The idea behind Trent Dalton’s latest book, Love Stories, is absolutely gorgeous – it started with a sky-blue 1960s Olivetti typewriter (the much-loved machine of his best mate’s mum). Add a portable table, a sign stating ‘Sentimental Writer Collecting Love Stories’, and a couple of months on a busy street in Brisbane, and the result was a collection of stories about the many facets of love – love that is sustained, lost, returned, unrequited, deep, or fleeting…
The stories about love are shared by ordinary people, and Dalton intersperses his own insights throughout. A woman who rues years of smoking because they cost her a kiss – “…love is two years of not being kissed by Norm Clark”; a blind man who yearns to see the face of his wife of thirty years (made me cry); the deep connection between life-long friends, Rhonda and Rachele (reminded me of this article by Dalton); and a widower who miraculously finds a three-minute video recorded by his wife before she died.
I’m not sure how he does it, but Dalton manages to write with delicacy and raw emotion at the same time. In a story about a mum who contemplates removing the photographs of her late husband (tragically killed in a freak accident) from the fridge, he says –
Letting go. Who would ever do such a thing? Let go of the one you love? Let them go from your heart, from your memory, from the door of your fridge?… She will never let him go. She will never stop staring at the pictures on the refrigerator. She will not protect herself from the feeling of love. She will cry her eyes out when she needs to until the day she dies and she will feel every bit of the ache of true love. She will weep, she will hurt, she will feel and then she will breathe and then she will dry her eyes and then she will smile and then she will take the frozen peas out of the freezer.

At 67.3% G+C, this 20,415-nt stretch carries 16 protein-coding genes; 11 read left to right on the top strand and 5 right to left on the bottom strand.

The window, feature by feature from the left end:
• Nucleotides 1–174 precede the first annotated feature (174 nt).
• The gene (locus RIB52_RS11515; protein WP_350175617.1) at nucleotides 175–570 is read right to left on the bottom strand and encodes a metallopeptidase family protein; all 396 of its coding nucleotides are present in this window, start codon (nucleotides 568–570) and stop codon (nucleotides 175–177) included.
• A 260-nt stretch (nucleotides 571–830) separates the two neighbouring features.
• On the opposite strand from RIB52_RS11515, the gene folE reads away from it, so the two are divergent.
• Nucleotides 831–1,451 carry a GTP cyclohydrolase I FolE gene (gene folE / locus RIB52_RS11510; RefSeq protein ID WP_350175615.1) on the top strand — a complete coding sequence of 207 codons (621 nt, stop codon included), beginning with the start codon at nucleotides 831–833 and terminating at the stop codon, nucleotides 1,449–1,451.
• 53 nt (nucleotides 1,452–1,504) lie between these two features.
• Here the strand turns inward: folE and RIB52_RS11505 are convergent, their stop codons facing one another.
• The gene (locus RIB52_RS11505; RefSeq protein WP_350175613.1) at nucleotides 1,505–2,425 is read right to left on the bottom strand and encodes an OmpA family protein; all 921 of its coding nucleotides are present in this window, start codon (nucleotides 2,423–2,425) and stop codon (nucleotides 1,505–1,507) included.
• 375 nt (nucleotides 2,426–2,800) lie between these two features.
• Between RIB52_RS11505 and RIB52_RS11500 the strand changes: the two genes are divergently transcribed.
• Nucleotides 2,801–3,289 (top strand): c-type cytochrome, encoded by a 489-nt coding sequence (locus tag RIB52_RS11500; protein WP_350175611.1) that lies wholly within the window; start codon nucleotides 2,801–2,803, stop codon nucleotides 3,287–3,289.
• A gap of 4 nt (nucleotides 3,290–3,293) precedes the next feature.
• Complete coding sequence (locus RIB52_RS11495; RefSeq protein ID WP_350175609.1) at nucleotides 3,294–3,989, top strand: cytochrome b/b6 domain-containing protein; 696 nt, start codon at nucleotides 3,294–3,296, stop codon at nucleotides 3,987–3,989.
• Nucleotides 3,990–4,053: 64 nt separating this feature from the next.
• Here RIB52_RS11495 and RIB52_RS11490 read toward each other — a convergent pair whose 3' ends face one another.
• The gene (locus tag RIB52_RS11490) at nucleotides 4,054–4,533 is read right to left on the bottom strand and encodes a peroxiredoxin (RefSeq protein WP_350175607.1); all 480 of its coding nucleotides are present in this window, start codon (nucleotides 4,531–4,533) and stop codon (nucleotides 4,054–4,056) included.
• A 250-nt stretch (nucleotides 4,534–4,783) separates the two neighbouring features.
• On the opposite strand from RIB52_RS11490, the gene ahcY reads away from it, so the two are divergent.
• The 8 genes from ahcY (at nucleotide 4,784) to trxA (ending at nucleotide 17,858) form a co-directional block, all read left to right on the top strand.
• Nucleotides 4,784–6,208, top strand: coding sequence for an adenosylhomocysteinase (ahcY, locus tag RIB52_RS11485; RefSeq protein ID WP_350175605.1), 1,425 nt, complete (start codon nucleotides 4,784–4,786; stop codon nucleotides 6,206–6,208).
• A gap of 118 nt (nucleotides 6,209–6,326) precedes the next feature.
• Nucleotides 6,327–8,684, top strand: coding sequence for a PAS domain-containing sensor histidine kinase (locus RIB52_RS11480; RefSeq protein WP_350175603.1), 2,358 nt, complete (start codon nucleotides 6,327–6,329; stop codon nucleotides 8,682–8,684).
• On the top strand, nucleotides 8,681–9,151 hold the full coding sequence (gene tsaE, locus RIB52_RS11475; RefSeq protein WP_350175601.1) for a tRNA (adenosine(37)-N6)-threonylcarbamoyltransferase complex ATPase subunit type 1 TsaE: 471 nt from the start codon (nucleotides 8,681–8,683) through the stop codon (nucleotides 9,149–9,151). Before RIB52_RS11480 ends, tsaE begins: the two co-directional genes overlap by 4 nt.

Naturally I was drawn to the stories that had an element of grief and, as is frequently the case with Dalton’s writing, what seems happy, suddenly takes a turn and I find myself crying. In reflecting on his relationship with his own father, Dalton says –
And it seems so fucking tragic and absurd to me now, and it hurts so fucking hard to confess through the tears that fall from my eyes, as I sit here on the corner of Adelaide and Albert streets in a busy world without him in it, that the longest hug I ever shared with my dad was the one we shared when he was dead.
Some readers will find this book saccharine, and to be frank, Dalton loves a metaphor and perhaps leans on them a little too hard in spots. But overall, I found his words a tonic. His joy and delight, his wonder, and his curiosity comes through in every story. Psychologist Carl Rogers had a number of principles underpinning his approach to person-centred therapy. One of these principles is unconditional positive regard, and it is something I saw evidence of in Dalton’s collection of stories. And I reckon that’s a rare thing to capture on the page.
One of the stories in this collection revolves around a shared love for Cherry Ripe bars.
‘Dad bought that Cherry Ripe and he shared it with Mum… they didn’t have any money, those two. And when you don’t have any money, something as small as a Cherry Ripe can mean so much.’
Their love was true. Their love had a coconut and cherry centre. Their love was sealed and wrapped for eternity in rich dark chocolate.
There are lots of baked slice versions of Cherry Ripes, but my absolute favourite is the recipe my Nan always made from a Women’s Weekly cookbook – Cherry Coconut Slice.